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The Scoop: Layoffs at DocuSign
DocuSign was one of the winners of the pandemic, yet is letting go 9% of its staff. What happened at the company, where business is still strong?
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DocuSign has had a rollercoaster couple of years, from the start of the pandemic. The company’s valuation exploded from around $10B in 2019, to $60B by mid-2021, before crashing down to $11B at time of publication. The stock is down 76% in the past twelve months. Here’s how the stock price changed over the past three years:
DocuSign was an undoubted winner during the global health crisis and associated lockdowns, as companies moved to digital signing of paperwork. The company became the leader in the e-signature market, with skyrocketing growth in 2020-2021.
While in 2019 the company grew revenues by 38% on the previous year, this revenue growth accelerated to 49% in 2020 versus 2019, and then by another 45% in 2021, year-on-year. Putting it plainly, in 2018 the company generated $701M in revenue, then twice this amount in 2020 ($1.45B) and three times as much in 2021 ($2.1B.)
So, what happened at the end of 2021? In December last year, the company reported guidance of lower than previously estimated revenues, suggesting its previously very strong growth was slowing. Until then, DocuSign was priced as a growth stock. Afterwards, investors rightly assumed the end of this very high growth was over. They were right to make this assumption, as year-on-year-growth on a quarterly basis is steadily trending downwards:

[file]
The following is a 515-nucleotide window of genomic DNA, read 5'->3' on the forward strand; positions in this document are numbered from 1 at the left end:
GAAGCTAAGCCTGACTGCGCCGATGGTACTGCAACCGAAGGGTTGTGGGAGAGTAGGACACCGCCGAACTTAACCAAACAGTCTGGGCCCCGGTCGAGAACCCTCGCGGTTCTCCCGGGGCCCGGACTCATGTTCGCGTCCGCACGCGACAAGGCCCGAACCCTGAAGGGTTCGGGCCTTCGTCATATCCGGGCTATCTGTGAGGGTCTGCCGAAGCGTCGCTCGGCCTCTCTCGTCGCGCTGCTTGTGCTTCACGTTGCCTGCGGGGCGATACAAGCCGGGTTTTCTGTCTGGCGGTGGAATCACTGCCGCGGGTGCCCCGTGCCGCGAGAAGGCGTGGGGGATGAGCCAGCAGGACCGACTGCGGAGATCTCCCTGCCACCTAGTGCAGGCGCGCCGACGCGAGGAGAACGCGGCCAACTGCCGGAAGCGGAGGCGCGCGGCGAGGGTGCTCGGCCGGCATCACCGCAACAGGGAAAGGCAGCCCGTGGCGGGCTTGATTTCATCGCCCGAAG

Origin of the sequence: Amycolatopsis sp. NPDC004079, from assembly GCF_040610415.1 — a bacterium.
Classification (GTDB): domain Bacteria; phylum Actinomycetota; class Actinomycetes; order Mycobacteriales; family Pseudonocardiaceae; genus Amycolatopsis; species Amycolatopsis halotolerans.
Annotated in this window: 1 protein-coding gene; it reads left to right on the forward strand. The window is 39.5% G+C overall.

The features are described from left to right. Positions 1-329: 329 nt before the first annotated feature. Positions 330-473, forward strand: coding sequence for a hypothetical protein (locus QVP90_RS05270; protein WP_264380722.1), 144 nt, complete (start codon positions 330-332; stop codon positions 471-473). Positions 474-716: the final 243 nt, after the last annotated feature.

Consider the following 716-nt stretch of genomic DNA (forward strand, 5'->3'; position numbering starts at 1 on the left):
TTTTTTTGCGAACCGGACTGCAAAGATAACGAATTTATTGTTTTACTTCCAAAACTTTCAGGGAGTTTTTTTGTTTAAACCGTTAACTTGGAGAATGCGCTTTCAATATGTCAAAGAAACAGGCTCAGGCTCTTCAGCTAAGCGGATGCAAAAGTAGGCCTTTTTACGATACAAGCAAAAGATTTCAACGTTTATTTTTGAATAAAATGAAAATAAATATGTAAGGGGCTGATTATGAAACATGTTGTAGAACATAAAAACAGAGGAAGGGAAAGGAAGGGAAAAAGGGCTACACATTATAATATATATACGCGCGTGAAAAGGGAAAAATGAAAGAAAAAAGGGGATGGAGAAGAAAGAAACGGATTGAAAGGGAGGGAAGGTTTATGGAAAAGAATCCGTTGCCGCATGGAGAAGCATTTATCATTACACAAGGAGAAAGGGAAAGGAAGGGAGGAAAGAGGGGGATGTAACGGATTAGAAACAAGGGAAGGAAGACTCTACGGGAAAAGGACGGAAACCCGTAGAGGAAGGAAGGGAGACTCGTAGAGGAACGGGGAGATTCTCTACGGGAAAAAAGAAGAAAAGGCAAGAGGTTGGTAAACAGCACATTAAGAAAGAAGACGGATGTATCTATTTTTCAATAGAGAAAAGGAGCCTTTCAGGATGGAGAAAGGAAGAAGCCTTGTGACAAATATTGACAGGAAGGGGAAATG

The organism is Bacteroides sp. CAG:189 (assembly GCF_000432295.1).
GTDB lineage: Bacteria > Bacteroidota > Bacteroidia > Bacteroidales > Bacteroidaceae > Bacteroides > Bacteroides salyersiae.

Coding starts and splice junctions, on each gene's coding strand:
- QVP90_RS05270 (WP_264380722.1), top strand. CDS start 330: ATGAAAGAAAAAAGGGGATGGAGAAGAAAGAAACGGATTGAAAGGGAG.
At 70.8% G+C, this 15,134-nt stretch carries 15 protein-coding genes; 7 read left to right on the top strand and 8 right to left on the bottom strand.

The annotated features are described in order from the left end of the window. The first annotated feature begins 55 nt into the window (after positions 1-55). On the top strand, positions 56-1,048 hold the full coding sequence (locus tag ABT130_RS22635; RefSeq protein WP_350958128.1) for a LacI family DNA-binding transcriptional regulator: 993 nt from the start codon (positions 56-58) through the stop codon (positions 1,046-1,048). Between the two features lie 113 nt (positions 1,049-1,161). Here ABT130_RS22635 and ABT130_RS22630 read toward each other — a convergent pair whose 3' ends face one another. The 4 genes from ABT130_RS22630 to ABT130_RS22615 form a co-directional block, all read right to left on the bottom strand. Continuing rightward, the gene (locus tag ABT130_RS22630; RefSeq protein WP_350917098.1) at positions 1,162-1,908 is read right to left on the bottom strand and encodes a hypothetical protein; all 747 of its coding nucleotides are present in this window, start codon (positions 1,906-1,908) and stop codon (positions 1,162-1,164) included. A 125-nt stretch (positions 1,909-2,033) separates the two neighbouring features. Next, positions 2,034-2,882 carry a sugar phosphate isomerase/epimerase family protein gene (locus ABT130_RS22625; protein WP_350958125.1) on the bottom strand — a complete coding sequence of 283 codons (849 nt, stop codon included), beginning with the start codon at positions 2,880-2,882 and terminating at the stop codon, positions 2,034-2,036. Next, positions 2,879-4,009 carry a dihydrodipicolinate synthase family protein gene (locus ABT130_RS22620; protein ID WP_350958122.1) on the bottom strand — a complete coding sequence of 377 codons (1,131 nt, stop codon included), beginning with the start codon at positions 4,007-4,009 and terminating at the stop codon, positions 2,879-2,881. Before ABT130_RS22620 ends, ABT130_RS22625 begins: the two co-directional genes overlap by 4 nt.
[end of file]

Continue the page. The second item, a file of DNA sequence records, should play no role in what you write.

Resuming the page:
DocuSign’s CEO, Dan Springer, stepped down in June. He had been CEO since 2017, and it was he who took DocuSign public in 2018. While the company did not explain the change, media reports connected his departure with the steep decline in the company’s stock value over the previous twelve months.
Dan Springer was replaced by chairman Maggie Wilderotter as interim CEO. A week ago, on 22 September, the company announced its new CEO will be former Google advertising executive, Allan Thygesen.
Docusign laid off 9% of staff on Wednesday, 28 September. Interim CEO, Maggie Wilderotter, sent an email to all staff in the morning, US time, in which she shared that the company will be making cuts, mostly in the US and Canada. The email did not share what percentage of employees shall be let go. I got the 9% figure by reaching out about it to DocuSign, which replied that approximately 9% of the workforce is impacted.
Quoting from parts of this email:
“The leadership team has worked together these past few weeks to prioritize our company activities around our “vital few” deliverables for FY23 and into FY24. This exercise has resulted in a decision to restructure our company in a significant way for growth at scale.
This process included making hard decisions to eliminate initiatives and activities that are no longer relevant for our current or future success. Our new direction and focus will result in eliminating a number of current jobs at the company, so regrettably some of our valued colleagues will be leaving DocuSign.”